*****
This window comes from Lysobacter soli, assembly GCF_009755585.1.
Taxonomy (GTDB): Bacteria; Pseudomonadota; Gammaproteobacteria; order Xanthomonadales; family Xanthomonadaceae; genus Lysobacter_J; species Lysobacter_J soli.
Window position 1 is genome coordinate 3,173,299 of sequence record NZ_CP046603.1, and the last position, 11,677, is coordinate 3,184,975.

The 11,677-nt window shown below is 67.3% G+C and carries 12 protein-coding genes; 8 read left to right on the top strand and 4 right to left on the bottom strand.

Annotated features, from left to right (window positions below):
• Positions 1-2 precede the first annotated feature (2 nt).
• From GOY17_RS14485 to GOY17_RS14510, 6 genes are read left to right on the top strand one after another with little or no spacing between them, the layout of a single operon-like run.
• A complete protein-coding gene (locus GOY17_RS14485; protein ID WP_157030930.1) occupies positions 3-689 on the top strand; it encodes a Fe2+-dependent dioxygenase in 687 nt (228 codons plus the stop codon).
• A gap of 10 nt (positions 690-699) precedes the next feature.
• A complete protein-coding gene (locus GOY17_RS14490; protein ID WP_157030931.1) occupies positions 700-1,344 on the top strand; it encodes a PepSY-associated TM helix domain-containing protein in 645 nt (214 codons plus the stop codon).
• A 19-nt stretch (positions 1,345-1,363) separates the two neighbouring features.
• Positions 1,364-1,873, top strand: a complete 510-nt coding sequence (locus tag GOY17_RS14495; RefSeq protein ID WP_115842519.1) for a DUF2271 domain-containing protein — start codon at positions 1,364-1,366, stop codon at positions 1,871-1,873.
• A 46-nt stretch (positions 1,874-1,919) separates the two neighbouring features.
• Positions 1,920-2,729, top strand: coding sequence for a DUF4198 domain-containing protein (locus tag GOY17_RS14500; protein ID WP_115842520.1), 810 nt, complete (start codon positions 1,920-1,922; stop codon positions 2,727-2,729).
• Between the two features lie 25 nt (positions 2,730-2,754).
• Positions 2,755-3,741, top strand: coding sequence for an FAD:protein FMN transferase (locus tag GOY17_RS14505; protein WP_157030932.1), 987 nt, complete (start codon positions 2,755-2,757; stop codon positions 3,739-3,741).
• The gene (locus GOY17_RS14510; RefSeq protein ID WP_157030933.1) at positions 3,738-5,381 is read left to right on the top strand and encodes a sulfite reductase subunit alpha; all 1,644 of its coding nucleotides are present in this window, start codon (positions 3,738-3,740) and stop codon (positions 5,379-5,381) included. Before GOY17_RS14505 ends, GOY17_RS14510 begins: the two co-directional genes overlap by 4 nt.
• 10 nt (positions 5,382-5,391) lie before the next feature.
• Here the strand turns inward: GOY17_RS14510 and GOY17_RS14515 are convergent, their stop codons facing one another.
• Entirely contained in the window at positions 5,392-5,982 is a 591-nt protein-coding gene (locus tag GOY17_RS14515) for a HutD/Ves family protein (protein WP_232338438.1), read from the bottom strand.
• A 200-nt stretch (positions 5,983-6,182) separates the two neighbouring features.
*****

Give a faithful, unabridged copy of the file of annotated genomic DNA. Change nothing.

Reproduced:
This window comes from Lysobacter soli, assembly GCF_009755585.1.
Taxonomy (GTDB): Bacteria; Pseudomonadota; Gammaproteobacteria; order Xanthomonadales; family Xanthomonadaceae; genus Lysobacter_J; species Lysobacter_J soli.
Window position 1 is genome coordinate 3,173,299 of sequence record NZ_CP046603.1, and the last position, 11,677, is coordinate 3,184,975.

The 11,677-nt window shown below is 67.3% G+C and carries 12 protein-coding genes; 8 read left to right on the top strand and 4 right to left on the bottom strand.

Annotated features, from left to right (window positions below):
• Positions 1-2 precede the first annotated feature (2 nt).
• From GOY17_RS14485 to GOY17_RS14510, 6 genes are read left to right on the top strand one after another with little or no spacing between them, the layout of a single operon-like run.
• A complete protein-coding gene (locus GOY17_RS14485; protein ID WP_157030930.1) occupies positions 3-689 on the top strand; it encodes a Fe2+-dependent dioxygenase in 687 nt (228 codons plus the stop codon).
• A gap of 10 nt (positions 690-699) precedes the next feature.
• A complete protein-coding gene (locus GOY17_RS14490; protein ID WP_157030931.1) occupies positions 700-1,344 on the top strand; it encodes a PepSY-associated TM helix domain-containing protein in 645 nt (214 codons plus the stop codon).
• A 19-nt stretch (positions 1,345-1,363) separates the two neighbouring features.
• Positions 1,364-1,873, top strand: a complete 510-nt coding sequence (locus tag GOY17_RS14495; RefSeq protein ID WP_115842519.1) for a DUF2271 domain-containing protein — start codon at positions 1,364-1,366, stop codon at positions 1,871-1,873.
• A 46-nt stretch (positions 1,874-1,919) separates the two neighbouring features.
• Positions 1,920-2,729, top strand: coding sequence for a DUF4198 domain-containing protein (locus tag GOY17_RS14500; protein ID WP_115842520.1), 810 nt, complete (start codon positions 1,920-1,922; stop codon positions 2,727-2,729).
• Between the two features lie 25 nt (positions 2,730-2,754).
• Positions 2,755-3,741, top strand: coding sequence for an FAD:protein FMN transferase (locus tag GOY17_RS14505; protein WP_157030932.1), 987 nt, complete (start codon positions 2,755-2,757; stop codon positions 3,739-3,741).
• The gene (locus GOY17_RS14510; RefSeq protein ID WP_157030933.1) at positions 3,738-5,381 is read left to right on the top strand and encodes a sulfite reductase subunit alpha; all 1,644 of its coding nucleotides are present in this window, start codon (positions 3,738-3,740) and stop codon (positions 5,379-5,381) included. Before GOY17_RS14505 ends, GOY17_RS14510 begins: the two co-directional genes overlap by 4 nt.
• 10 nt (positions 5,382-5,391) lie before the next feature.
• Here the strand turns inward: GOY17_RS14510 and GOY17_RS14515 are convergent, their stop codons facing one another.
• Entirely contained in the window at positions 5,392-5,982 is a 591-nt protein-coding gene (locus tag GOY17_RS14515) for a HutD/Ves family protein (protein WP_232338438.1), read from the bottom strand.
• A 200-nt stretch (positions 5,983-6,182) separates the two neighbouring features.